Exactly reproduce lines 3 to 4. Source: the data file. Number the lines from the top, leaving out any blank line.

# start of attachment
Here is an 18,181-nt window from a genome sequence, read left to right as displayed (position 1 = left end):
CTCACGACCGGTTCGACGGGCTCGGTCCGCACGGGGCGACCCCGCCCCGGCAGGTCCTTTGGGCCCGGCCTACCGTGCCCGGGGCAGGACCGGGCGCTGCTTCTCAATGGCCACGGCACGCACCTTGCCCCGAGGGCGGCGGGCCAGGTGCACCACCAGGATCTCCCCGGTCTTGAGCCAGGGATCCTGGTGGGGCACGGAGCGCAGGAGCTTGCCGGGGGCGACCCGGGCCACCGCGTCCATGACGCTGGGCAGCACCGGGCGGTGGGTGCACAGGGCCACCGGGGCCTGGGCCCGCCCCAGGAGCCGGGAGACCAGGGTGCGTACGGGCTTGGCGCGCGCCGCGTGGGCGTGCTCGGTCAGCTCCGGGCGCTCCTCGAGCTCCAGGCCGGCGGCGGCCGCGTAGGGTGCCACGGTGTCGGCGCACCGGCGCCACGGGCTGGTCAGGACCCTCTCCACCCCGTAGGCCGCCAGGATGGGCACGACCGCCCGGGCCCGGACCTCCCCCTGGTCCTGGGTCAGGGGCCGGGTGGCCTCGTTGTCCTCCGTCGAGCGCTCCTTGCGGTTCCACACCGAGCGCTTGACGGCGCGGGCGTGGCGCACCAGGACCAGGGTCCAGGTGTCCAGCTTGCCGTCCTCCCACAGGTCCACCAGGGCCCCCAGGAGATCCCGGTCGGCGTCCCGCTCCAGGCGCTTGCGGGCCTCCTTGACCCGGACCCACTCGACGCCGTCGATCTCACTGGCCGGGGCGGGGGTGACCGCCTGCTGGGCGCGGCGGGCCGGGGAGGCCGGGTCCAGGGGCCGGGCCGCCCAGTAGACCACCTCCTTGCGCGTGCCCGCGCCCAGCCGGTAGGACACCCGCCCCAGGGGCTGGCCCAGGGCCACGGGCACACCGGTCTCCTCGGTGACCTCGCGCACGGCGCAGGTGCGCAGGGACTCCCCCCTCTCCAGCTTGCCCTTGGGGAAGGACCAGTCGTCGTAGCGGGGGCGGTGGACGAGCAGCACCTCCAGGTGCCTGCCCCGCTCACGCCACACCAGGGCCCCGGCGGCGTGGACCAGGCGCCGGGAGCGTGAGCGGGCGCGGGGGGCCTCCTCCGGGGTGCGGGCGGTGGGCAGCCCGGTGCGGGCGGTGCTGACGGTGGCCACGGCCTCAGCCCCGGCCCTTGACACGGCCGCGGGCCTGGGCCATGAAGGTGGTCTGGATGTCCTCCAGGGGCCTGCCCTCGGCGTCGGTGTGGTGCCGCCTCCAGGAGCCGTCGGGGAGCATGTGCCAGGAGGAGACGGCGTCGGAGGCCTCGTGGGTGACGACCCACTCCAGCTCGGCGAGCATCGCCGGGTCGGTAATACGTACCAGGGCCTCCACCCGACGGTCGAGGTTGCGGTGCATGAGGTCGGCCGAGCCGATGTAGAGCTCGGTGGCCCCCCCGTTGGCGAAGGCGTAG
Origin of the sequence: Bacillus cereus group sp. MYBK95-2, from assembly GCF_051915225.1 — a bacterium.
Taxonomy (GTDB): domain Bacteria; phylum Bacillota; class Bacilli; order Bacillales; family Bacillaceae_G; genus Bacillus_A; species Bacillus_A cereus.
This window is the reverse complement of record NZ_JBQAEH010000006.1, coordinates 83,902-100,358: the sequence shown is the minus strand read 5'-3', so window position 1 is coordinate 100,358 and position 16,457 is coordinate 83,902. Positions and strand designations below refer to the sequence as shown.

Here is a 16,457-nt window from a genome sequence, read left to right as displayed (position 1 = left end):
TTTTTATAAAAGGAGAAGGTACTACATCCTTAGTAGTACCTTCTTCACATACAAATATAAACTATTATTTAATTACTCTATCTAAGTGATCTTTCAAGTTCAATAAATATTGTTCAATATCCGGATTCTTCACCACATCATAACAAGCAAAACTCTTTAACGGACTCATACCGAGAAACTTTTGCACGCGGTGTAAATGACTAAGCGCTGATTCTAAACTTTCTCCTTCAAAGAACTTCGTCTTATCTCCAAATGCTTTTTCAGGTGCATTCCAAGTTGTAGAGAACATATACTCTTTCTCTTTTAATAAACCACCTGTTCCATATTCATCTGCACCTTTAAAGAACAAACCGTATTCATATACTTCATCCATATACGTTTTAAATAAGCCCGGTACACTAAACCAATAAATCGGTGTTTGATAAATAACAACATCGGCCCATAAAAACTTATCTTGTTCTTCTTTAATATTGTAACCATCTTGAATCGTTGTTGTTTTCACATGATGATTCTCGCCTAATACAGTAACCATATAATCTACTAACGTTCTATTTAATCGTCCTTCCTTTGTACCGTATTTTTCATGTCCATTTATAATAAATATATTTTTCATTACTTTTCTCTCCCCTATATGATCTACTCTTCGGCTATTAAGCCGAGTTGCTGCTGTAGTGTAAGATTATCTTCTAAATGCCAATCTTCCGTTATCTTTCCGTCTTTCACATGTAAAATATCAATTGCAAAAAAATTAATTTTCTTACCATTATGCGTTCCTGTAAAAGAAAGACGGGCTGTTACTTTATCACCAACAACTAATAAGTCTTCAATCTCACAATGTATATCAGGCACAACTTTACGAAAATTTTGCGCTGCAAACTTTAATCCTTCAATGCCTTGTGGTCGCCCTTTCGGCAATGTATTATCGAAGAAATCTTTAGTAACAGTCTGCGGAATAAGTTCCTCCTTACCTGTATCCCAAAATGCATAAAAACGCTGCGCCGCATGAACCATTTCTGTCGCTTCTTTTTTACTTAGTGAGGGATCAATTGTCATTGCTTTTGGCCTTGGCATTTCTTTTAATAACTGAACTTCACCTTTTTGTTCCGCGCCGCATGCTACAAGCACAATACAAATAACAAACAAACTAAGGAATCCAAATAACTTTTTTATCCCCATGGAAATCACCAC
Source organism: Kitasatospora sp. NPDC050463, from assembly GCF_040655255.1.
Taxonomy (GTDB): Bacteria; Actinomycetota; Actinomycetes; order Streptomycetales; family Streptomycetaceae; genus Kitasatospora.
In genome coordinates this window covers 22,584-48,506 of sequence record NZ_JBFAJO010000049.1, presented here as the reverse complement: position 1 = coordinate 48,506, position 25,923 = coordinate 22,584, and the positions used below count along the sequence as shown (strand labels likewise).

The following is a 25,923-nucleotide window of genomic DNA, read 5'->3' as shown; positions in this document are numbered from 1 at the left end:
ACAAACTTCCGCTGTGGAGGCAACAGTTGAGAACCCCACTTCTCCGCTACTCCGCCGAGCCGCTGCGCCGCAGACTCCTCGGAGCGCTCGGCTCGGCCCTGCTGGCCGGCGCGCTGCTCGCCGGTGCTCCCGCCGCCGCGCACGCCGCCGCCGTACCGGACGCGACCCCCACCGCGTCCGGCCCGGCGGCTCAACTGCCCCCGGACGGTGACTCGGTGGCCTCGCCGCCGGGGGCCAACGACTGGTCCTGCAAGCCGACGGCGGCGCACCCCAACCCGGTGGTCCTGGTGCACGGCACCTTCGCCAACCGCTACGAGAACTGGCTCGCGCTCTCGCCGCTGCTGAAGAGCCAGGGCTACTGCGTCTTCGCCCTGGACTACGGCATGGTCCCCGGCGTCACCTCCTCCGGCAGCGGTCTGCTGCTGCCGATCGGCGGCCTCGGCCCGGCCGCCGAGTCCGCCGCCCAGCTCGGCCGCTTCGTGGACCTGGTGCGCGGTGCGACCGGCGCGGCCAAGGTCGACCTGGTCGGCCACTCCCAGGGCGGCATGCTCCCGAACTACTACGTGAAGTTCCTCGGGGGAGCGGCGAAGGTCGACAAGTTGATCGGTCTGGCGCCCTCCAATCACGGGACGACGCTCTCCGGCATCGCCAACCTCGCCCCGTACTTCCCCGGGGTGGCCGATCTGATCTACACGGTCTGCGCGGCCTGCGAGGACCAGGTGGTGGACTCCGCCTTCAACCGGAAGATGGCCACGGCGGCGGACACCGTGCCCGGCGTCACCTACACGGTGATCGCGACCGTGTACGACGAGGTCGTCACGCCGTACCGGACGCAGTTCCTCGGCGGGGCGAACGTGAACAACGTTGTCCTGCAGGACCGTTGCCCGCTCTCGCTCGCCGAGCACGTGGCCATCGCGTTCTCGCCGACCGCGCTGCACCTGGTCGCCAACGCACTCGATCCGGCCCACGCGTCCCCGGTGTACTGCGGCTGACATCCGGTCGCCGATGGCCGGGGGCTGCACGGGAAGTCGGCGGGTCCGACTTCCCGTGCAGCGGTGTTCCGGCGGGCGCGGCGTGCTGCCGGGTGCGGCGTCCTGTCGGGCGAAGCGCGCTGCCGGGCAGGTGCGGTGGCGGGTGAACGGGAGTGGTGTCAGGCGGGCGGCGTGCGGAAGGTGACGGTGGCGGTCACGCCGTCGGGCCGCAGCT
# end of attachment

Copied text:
Origin of the sequence: Bacillus cereus group sp. MYBK95-2, from assembly GCF_051915225.1 — a bacterium.
Taxonomy (GTDB): domain Bacteria; phylum Bacillota; class Bacilli; order Bacillales; family Bacillaceae_G; genus Bacillus_A; species Bacillus_A cereus.